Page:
Recently, my not-quite-three-year-old son discovered a magical place that has quickly become his favorite destination—the grocery store. Every day after school (sometimes twice on the weekend), we’re peppered with requests to go grocery shopping, to the point where sometimes we have to say no just because our fridge is about to burst.
What is it about the grocery store that he finds so fascinating? Sure, he likes the race car shopping cart and the stickers that he gets at checkout—but his fascination is really about the act of shopping itself. And while my son is part of a generation yet to be named, in many ways, he acts like a Millennial, the most mysterious, most sought-after grocery shopper. He’s reminded me of a few important lessons:
Interaction beats packaging gimmicks
My son remembers every spot in the store where he ever received a free sample of anything. I’m always surprised that he’s not sucked in by the endless parade of Elmo/Ninja Turtle/Dory packaging that bombards us as we shop. But no, what sticks with him is the piece of cheese that he got to snack on (or throw at things) while we wheeled up and down the aisles. Those are the products he asks for again and again. You can’t fool him with slick packaging. Real, human interaction with your product is what builds loyalty.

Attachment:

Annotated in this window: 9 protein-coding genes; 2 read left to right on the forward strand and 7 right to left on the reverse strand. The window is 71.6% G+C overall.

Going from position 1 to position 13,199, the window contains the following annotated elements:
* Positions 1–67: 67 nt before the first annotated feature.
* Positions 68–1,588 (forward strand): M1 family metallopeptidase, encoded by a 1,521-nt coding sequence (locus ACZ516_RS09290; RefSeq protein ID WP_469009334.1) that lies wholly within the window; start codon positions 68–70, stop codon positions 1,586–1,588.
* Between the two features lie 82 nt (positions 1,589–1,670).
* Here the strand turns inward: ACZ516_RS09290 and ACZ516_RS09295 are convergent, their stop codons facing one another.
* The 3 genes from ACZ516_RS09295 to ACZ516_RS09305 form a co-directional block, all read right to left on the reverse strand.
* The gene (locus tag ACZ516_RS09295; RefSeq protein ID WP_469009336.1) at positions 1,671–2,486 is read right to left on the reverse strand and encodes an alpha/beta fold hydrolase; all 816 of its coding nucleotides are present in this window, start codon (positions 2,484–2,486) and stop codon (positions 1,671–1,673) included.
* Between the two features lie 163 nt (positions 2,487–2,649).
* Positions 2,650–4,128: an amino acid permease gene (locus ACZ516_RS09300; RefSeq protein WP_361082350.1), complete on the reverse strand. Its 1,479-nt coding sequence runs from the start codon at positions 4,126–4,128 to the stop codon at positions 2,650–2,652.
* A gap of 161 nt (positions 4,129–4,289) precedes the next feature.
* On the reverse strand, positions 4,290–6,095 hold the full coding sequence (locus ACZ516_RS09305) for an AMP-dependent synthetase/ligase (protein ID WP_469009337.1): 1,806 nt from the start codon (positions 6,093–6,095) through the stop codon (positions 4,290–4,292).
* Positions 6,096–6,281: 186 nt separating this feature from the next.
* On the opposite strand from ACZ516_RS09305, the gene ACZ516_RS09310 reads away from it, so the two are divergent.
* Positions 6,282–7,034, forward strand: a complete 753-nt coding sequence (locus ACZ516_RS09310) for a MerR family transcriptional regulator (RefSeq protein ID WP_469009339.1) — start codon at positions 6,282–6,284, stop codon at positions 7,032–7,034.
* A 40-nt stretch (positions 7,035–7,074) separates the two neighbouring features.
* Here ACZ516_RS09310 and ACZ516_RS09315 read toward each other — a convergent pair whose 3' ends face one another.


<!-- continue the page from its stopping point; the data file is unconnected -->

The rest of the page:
Seriously, even to a toddler. His second favorite thing to do (after eating free cheese) is handing over our stack of coupons and watching Mommy get happier as our total drops lower. Even cooler is when I hand over my phone so the cashier can scan the discounts that live there alongside Mickey Mouse Clubhouse videos and alphabet games. And while all the talk in recent years has been about how Millennials value quality and authenticity over discounts, turns out they might just like a good coupon as much as me, my mom, and even my grandma.
Lists are good
We start every trip with a list of what we need—sometimes it’s a note on my phone, sometimes it’s a piece of paper, sometimes it’s a mantra we recite to each other as we make our way through the store. My lists help preserve my sanity—but there are other reasons to make them, too. For instance, Millennials are more likely to make lists to make sure they buy the right brands on their shopping trips. For brands and retailers, this means there’s added pressure to offer Millennials the content, services, and experiences that make you list-worthy.
In between pulling the price stickers off everything in sight and shouting, “Hi there!” to ALL of our fellow shoppers, my toddler has helped me remember the simple things we can do to engage and inspire Millennials. It’s tough to make it on the list, but once you’re there, you’re likely to stay.